The project included new ramps on and off the interstate, as well as sidewalk- and road-widening efforts. Ohio Department of Transportation officials told WCPO they were meant to "increase safety and increase accessibility" on roads that serve the area's multiple hospitals.

"It was problematic getting in and out of the area," ODOT spokesman Brian Cunningham said. "Emergency responders had some problems getting to the hospitals."

But some worried the road widening threatened pedestrian safety and would discourage pedestrian traffic.

"People are definitely not going to want to walk on the sidewalk with nine lanes running through there," Cam Hardy, president of the Better Bus Coalition, said. "That seems extremely busy; that seems loud."

Tearing down bridges

(July 2017)

In late July 2017, city administrators announced that the pedestrian bridge connecting Music Hall with the Town Center Garage over Central Parkway was "in a state of imminent collapse," and was to be demolished.

Before the bridge was closed a year earlier, it served as a common entry point into Music Hall from those who used the garage to park for an event.

The bridge's demolition led some involved in the restoration of Music Hall to ask the city to help pay for a new bridge.

To others, the bridge's demolition was a harbinger announcing an opportunity for the city to rethink what pedestrian-friendly streets look like. Central Parkway spans seven lanes and lacks a crosswalk and pedestrian signals between Music Hall and the garage's entrance. This makes crossing at street level impractical if not unsafe, advocates said.

Instead, they felt the money would be better spent on improving street-level safety improvements.

COLUMN: Rebuilding Music Hall bridge misses point of pedestrian safety

"I just don't think it's an appropriate use of a million or more dollars when we have a grand entrance to Music Hall on the side of Washington Park," Seelbach said. He pointed out the new garage below the park and promised shuttle service from the Town Center Garage.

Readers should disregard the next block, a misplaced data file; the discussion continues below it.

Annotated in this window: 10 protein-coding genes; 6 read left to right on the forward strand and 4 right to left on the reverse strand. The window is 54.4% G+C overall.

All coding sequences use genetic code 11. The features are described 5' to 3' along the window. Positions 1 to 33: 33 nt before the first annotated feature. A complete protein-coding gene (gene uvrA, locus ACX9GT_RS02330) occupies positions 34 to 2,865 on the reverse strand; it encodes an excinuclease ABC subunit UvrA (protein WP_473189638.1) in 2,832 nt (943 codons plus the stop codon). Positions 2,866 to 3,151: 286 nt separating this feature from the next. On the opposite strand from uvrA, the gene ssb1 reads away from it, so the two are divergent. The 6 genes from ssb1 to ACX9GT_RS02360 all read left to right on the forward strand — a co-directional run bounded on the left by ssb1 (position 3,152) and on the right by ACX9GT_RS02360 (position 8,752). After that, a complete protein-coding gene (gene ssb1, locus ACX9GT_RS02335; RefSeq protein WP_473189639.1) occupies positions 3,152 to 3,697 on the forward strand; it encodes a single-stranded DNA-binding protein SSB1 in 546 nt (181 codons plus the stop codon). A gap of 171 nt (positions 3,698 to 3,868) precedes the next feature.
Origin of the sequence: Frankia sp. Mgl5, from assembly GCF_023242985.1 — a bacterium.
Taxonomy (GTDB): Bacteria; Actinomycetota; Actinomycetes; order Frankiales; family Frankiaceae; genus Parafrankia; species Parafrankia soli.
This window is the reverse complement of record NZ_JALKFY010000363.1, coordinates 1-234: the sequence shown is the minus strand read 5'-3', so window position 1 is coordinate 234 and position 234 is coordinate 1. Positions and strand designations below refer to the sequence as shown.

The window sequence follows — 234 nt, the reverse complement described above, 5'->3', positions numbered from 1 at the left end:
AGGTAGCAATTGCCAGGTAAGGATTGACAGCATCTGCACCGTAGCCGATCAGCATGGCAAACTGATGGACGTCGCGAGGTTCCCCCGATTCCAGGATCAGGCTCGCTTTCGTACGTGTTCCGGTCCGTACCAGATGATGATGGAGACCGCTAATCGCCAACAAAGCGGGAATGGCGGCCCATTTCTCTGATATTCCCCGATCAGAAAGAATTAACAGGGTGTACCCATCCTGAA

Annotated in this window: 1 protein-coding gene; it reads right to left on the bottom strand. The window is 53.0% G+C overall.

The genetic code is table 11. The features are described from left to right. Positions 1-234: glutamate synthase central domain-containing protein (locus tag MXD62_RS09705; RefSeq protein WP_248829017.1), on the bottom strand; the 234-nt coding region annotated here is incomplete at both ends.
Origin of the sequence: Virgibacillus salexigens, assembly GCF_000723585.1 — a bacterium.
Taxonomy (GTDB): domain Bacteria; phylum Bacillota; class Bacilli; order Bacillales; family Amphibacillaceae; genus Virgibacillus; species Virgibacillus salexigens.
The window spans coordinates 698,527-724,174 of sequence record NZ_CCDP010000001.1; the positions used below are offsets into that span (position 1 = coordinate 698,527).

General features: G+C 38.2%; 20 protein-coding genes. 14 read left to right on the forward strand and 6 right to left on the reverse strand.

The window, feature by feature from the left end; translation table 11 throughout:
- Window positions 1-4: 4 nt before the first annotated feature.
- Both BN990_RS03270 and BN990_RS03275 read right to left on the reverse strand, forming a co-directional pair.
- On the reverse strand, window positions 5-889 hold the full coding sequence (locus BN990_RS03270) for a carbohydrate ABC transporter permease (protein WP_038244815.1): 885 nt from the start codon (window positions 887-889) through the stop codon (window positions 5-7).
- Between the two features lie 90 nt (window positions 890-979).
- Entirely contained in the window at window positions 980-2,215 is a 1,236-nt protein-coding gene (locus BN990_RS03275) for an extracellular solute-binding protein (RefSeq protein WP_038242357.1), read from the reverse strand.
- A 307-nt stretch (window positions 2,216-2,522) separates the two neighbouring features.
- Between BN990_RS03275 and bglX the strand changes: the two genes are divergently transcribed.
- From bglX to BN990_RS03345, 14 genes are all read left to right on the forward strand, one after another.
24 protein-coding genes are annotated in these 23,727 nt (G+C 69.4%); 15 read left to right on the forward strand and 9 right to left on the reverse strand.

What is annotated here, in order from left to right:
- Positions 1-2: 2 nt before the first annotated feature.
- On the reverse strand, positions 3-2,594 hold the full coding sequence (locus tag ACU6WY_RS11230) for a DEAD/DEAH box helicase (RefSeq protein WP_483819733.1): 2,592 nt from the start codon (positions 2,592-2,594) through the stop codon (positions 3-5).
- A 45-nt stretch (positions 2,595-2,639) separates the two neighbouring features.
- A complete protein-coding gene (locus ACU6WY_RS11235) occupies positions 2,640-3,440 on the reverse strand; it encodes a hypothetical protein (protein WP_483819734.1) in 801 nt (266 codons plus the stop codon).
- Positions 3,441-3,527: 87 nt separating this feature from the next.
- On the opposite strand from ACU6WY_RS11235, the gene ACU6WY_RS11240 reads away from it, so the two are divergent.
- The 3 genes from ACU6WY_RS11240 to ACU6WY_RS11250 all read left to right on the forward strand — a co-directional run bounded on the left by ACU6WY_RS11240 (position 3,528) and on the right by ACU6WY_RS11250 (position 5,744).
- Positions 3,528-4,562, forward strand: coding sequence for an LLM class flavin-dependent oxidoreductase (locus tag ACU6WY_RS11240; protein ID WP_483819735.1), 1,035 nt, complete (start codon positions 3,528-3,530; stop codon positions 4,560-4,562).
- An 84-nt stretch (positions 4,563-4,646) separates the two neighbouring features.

"I think the priorities are not in the right place. If we had a million dollars toward pedestrian safety, I'd ensure every kid can get across the street to get to school and not that someone going to the symphony -- who I greatly appreciate -- has a bridge to cross."

Federico Ventura

(Nov. 7, 2017)

Another busy street claimed the life of another well-known business owner in November 2017.

Federico Ventura, was hit about 6:45 a.m. as he crossed Warsaw Avenue near the East Price Hill Kroger store, then hit again and dragged by a second vehicle. The driver who hit him the first time drove off without stopping.

Ventura opened Su Tienda Julia on Warsaw Avenue roughly 16 years ago, about a decade after immigrating from Guatemala. His niece, Lisa Domingo, said he made a huge impact.

“He came here with a dream like everyone. He did what he had to do,” Domingo said. “Yeah everyone knows him.... the Hispanic people most know him."

Pedestrians most at risk

(December 2017)

All of these stories -- and the so many more not mentioned here -- prompted us at WCPO to take a closer look at crash injury and death rates in Cincinnati.

It turns out, among Ohio's three largest metro areas, Cincinnati consistently ranks highest in crashes per capita, as well as crash injuries and property damage per capita.

Looking at data over the last five years, the numbers painted a vivid picture. Non-motorists assume a much higher risk than motorists when taking to Cincinnati's streets. While non-motorists make up only a small portion of trips taken, they make up a disproportionate percentage of crash injuries and deaths:

According to data from the Ohio Department of Public Safety.

Some blame a decrease in traffic enforcement, while others say it's impractical to expect speed patrolling to prevent speeding. Others blame car-oriented -- versus people-oriented -- street design.

Most say, all those pieces need to be in place to ensure everyone's safety on the road.

Newly-elected City Council member Greg Landsmann chairs the Major Projects Committee and will be a steward for most transportation-related issues through this term. He says collaboration is the key.

"Traffic enforcement is a part of this, but it goes well beyond traffic enforcement. We need a multi-faceted approach. That's the work ahead," he said.

Created By
Pat LaFleur